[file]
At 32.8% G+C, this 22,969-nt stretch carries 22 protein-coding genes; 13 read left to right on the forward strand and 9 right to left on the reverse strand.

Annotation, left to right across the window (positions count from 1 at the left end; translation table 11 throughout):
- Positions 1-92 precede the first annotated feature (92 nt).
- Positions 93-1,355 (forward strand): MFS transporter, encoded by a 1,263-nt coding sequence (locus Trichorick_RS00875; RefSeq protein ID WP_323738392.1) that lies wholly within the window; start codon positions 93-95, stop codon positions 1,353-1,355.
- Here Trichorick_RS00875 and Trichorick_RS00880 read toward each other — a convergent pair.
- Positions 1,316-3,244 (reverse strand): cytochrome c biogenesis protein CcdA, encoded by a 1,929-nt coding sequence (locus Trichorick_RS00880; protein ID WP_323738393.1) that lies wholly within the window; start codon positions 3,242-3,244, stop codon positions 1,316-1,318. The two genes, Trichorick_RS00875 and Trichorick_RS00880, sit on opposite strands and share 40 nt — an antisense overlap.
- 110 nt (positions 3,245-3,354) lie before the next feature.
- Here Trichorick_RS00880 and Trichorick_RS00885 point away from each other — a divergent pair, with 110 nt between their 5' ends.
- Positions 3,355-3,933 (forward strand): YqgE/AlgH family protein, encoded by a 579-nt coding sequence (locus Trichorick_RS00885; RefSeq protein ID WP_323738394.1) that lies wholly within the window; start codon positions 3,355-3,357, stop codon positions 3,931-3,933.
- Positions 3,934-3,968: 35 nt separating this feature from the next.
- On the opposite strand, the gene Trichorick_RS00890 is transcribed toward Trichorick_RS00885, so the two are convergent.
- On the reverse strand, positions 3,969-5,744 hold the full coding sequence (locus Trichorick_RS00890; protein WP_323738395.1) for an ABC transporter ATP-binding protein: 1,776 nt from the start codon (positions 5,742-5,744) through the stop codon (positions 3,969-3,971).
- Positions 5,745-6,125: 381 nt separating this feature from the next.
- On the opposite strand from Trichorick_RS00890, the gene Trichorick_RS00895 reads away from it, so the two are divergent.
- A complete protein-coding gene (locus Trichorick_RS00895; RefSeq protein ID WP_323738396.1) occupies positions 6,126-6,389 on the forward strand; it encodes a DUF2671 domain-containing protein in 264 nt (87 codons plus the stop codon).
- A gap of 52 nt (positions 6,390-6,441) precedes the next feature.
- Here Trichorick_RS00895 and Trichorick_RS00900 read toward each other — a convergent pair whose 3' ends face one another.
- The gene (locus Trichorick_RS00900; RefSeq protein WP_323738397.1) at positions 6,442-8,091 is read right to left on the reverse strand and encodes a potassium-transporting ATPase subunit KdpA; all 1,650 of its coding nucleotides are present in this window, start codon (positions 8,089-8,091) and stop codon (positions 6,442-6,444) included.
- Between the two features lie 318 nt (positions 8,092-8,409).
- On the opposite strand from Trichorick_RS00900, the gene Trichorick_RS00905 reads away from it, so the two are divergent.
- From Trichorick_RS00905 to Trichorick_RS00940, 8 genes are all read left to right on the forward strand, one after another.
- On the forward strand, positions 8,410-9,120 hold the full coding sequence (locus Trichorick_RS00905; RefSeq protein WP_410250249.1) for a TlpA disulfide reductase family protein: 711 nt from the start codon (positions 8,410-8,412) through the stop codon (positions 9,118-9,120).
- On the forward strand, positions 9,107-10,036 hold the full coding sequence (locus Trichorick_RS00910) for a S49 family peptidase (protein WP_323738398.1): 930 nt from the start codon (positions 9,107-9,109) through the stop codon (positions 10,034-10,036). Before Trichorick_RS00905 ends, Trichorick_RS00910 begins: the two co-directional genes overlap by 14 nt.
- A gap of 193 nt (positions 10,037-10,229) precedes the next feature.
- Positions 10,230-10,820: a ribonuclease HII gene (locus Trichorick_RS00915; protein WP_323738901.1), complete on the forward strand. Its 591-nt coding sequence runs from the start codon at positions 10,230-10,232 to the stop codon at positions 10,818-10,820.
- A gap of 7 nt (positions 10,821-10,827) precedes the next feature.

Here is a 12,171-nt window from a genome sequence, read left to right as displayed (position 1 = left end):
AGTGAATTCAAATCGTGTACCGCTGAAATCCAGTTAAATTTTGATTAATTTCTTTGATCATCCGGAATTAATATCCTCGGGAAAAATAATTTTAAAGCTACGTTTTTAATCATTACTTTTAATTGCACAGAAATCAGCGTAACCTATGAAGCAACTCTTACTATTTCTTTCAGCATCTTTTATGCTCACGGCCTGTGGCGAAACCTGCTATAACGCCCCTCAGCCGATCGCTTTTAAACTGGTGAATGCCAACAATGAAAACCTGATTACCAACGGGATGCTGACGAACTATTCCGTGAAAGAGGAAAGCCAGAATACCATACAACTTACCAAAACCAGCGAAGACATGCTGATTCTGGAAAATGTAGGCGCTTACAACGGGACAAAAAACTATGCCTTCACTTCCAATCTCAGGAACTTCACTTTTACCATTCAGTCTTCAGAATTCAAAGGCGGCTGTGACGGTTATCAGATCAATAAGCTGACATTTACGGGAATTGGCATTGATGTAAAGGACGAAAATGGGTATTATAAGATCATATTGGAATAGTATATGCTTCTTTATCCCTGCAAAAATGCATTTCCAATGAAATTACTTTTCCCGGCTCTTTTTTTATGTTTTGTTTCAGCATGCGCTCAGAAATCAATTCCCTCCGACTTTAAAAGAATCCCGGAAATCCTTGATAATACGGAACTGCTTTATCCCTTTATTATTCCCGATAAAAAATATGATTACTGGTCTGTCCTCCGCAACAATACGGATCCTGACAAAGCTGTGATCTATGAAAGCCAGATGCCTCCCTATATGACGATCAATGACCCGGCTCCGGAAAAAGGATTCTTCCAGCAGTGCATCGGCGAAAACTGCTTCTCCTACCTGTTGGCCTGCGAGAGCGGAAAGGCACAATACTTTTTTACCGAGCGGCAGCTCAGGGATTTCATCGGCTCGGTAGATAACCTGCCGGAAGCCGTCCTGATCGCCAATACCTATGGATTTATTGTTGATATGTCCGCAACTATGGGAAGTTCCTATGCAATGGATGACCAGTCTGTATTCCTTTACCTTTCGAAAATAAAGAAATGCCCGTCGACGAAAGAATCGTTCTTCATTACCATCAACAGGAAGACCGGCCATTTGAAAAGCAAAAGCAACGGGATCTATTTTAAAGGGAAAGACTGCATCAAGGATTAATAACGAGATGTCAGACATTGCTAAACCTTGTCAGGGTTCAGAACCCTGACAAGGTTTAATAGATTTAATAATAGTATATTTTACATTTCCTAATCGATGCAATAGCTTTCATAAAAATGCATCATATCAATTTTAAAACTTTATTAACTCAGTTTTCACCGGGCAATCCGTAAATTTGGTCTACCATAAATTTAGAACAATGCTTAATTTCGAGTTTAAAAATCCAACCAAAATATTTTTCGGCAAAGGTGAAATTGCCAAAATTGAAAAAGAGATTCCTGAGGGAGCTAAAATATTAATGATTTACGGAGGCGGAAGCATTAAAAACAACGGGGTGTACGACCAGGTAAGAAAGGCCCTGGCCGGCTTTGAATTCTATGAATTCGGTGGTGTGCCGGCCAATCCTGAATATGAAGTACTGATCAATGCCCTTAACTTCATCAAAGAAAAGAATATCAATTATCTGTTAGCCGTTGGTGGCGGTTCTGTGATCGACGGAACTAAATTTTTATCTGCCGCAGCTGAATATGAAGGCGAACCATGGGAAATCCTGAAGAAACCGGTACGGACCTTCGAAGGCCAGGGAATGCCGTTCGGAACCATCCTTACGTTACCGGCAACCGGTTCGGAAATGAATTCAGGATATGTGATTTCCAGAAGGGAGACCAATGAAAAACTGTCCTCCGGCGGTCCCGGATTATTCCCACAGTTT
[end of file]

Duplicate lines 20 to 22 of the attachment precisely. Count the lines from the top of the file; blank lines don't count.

- On the opposite strand from Trichorick_RS00900, the gene Trichorick_RS00905 reads away from it, so the two are divergent.
- From Trichorick_RS00905 to Trichorick_RS00940, 8 genes are all read left to right on the forward strand, one after another.
- On the forward strand, positions 8,410-9,120 hold the full coding sequence (locus Trichorick_RS00905; RefSeq protein WP_410250249.1) for a TlpA disulfide reductase family protein: 711 nt from the start codon (positions 8,410-8,412) through the stop codon (positions 9,118-9,120).